The inexplicable misunderstanding of pedantic rhetoricians notwithstanding, the impact housing has had on the economy has been clear to sober observers. We can debate precisely what portion of the nearly $3 trillion in home equity withdrawal over the past six years was spent on consumption–51 percent, 68 percent–but to claim it insignificant is too frighteningly misinformed to waste further time on.

Instead, let's move on to last leg of the cyclical slowdown: corporate capital expenditures (CapEx).

Talk of a pickup in business CapEx has been around for years: It began life as a rationale for why big-cap tech was such a good buy (it wasn't). It then morphed into a response to any questions about the slowing consumer. Last year, it became the standard answer for what was going to replace housing's contribution to the economy.

But it hasn't. The past few quarters have made it all too clear that businesses are being exceedingly cautious with their cash. CapEx has begun to roll over.

Instead, we have seen a big increase in stock buybacks and dividends. Mind you, this is not a complaint–a hefty percentage of my annual income is from dividends. Rather, this is an informed observation about the significant future consequences of this economic reality.

Why has CapEx not materialized the way the bulls had promised? Some of the risk aversion to spending can be explained by just-in-time delivery and better control of inventories. But only some.

We did see a nice bounce in CapEx before the accelerated depreciation of capital spending rule expired in 2004. But even then, there was very specific spending on efficiency improvements with strong return on investment. Business intelligence software became a hot seller, as did management software and other related, measurable purchases.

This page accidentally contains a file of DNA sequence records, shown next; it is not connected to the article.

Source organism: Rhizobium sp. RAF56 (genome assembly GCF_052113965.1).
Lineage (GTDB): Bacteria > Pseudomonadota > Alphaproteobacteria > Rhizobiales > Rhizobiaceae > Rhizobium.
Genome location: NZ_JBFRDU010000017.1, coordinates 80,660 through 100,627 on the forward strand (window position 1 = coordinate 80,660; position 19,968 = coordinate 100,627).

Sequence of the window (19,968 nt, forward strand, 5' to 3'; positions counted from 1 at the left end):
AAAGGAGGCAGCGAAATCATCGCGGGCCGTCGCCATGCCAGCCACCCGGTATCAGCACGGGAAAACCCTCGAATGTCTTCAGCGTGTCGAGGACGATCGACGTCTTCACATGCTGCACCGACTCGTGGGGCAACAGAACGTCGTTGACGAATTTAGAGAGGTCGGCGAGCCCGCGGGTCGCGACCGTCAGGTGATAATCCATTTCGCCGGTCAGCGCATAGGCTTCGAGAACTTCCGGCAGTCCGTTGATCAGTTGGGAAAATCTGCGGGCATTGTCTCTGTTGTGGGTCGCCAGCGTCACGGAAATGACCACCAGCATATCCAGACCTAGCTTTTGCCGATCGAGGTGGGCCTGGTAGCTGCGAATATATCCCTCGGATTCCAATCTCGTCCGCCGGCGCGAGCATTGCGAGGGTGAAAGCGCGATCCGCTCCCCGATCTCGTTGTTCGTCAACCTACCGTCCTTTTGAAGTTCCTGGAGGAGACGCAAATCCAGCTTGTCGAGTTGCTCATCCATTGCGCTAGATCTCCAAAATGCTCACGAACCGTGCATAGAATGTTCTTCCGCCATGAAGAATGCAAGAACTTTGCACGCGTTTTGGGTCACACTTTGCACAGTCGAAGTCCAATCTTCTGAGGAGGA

My own theory (back in 2003) was that shell-shocked CEOs were afraid to spend on anything that might hurt their quarterly numbers. They had become so very short term in nature–even more so than usual–because they were still stunned by the carnage of the 2000 crash. Every general fights the previous war, and the brutal destruction of share prices and the turmoil caused by mass layoffs is not something any CEO or CFO wants to live through again. Hence, there has been a skittish cautiousness when it comes to spending the corporate cash hoard.

Why does this matter so much? According to Dallas Fed economist Evan Koenig, "when orders for durable goods–which include capital goods and other long-lasting items–fall, as they have been, it often presages a drop in factory employment."

It is not just factory employment. As this chart reveals, a vastly disproportionate amount of job creation was in the housing sector from 2000 through 2006. That former positive is now a negative.

Adding the CapEx issue to the housing downturn and weakening job market, we end up with a slowing economy, increasingly at higher risk of recession over the next 12 to 18 months. That is rarely good for the markets.

James Pethokoukis: Final Words

My take: Two of the biggest issues argued in the Luskin vs. Ritholtz debate have been 1) the impact of the housing slump on the U.S. economy, particularly the role of declining mortgage equity withdrawal on consumer spending; 2) the state of Bush boom. On the housing issue, I shot an E-mail off to economist Joel Prakken, chairman of Macroeconomic Advisers, an economics consulting firm in St. Louis and a guy who has done a lot of work on the role of MEW on consumer spending. Here is what he wrote back: